Do these 4 things to avoid security breaches: panel

Security breaches might seem inevitable if you’re paying attention to the headlines lately, but organizations can avoid that fate by focusing on just four areas, according to four experts on a security panel hosted by IT World Canada CIO Jim Love at the Canadian Wireless Trade Show Oct. 18.

The first thing is to understand their assets. Or as Jason Doel, chief operating officer and co-founder of Tracker Networks put it, “companies need to know what their Crown Jewels are. The fact is that organizations have a lot of data. Some data, if released or stolen, would have minimal, if any impact. Other data, if taken, corrupted or released publicly could have a severe impact. In a world of constant threats, where every company’s defences will be breached at least once,  and where resources are always an issue, companies need to prioritize and put their focus on protecting the data that is most important. Without an inventory and classification of all their data, it’s impossible to figure out where the maximum effort should go.

The second thing that organizations need to do is assess the risks they face. Bob Steadman, vice-president of security for Herjavic Group, another panel member spoke of the need to assess risks from a number of aspects that are not technical such as culture. policy and process  Steadman told the audience that “People are still the weakest link.” Doing this well would lead to ensuring that all users would have strong passwords and would protect those passwords from exposure. It would mean that they would be suspicious of links, attachments or any other “phishing” attempts.

Third, companies must pay attention to the basics. According to David Masson, the Canadian country manager for Darktrace, that means ensuring that all software is updated, applying all security patches as they are available. As Masson pointed out, a large majority of breaches are simply a result of companies not applying patches that are readily available.

The first three recommendations dealt with what to do to prevent a breach. But panellists were equally adamant that you needed a plan for what to do when you do have an incident. Brian Kocsis, the CSO of Meridian Credit Union said that you have to “have to have an equal balance of protection and detection. You need to prevent unauthorized access, but equally, you want to detect any threat action as early as you can.” And when you do have an incident, you need a plan in place so that everyone knows how to respond, quickly and effectively. That plan, the panellists agreed, should include not only remedial action, but also specify who to notify and when to disclose.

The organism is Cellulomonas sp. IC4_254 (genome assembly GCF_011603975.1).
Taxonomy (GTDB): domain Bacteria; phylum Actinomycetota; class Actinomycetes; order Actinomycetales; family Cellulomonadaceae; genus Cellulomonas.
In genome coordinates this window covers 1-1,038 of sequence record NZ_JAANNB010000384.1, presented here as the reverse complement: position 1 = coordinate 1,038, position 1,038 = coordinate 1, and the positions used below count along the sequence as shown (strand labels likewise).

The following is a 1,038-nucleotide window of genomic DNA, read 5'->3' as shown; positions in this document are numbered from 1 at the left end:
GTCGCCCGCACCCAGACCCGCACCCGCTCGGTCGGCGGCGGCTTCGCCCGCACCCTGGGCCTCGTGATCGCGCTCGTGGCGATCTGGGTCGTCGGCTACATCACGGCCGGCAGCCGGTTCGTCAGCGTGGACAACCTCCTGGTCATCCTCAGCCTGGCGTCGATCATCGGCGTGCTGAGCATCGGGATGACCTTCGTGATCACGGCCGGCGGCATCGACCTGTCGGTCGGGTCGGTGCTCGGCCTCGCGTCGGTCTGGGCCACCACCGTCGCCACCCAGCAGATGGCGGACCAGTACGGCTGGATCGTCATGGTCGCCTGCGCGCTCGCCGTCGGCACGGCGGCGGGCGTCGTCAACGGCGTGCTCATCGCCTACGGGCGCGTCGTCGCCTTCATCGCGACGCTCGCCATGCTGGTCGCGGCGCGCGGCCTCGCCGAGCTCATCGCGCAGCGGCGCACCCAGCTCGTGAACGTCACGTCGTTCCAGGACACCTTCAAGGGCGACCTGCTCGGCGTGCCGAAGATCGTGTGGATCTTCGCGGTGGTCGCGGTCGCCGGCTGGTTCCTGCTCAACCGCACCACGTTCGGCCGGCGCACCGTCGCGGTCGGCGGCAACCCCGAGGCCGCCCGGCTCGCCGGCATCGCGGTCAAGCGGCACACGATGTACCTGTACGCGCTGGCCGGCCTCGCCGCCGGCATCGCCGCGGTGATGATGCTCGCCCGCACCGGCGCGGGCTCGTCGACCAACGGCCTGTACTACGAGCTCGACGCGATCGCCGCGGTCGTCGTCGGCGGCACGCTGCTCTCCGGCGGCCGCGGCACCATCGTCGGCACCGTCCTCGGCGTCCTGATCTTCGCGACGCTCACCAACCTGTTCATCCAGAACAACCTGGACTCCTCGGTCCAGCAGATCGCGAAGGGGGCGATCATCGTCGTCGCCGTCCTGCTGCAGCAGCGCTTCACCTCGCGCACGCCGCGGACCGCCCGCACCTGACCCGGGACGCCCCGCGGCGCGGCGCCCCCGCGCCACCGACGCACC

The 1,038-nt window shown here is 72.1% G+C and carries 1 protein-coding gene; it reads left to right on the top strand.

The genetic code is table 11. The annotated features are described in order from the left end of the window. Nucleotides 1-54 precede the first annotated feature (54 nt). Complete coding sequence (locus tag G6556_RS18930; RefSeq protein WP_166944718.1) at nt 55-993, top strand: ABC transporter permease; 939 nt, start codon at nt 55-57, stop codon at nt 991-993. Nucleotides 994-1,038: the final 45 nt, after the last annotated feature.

“The recent Equifax breach, the time from when they first were breached to the time they notified those affected, was “simply unacceptable” according to Masson.

In order to know what to do and when to disclose, all panellists also agreed on the need for a clear plan of action in advance of any attack or incident. As Jason Doel noted, this plan is the foundation of all security. An enterprise risk plan and a committee of corporate executives to oversee it provide clear guidance on what to do and who to notify. This also ensures that “ the right people are at the table and that everyone is aligned in terms of understanding and action.”

It sounds simple, but it’s actually tough for many companies to do, Love noted. But the vast majority of security incidents can be traced back not to a technical wizardry or enormous efforts, but are the result of the failure to pay attention to the basics – knowing what you have to protect, assessing the risks in light of your priorities, recognizing that security is a business issue and having a clear plan of action for when the inevitable happens.

The panellists all agreed that for every company, a security incident or breach was inevitable. Referring to the recent discovery of a flaw in the WAP2 protocol which exposed security flaws in almost all of the wireless routers in the world, Masson said that some people had mentioned that it would require a lot of expertise and timing to mount such an attack.

“By Friday you’ll be able to download a script that will make it easy to execute an attack,” he said. It’s inevitably these tools will be shared across the Dark Web, “bad guys aren’t afraid of their stuff falling into the wrong hands.’

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Jim Love, Chief Content Officer, IT World Canada

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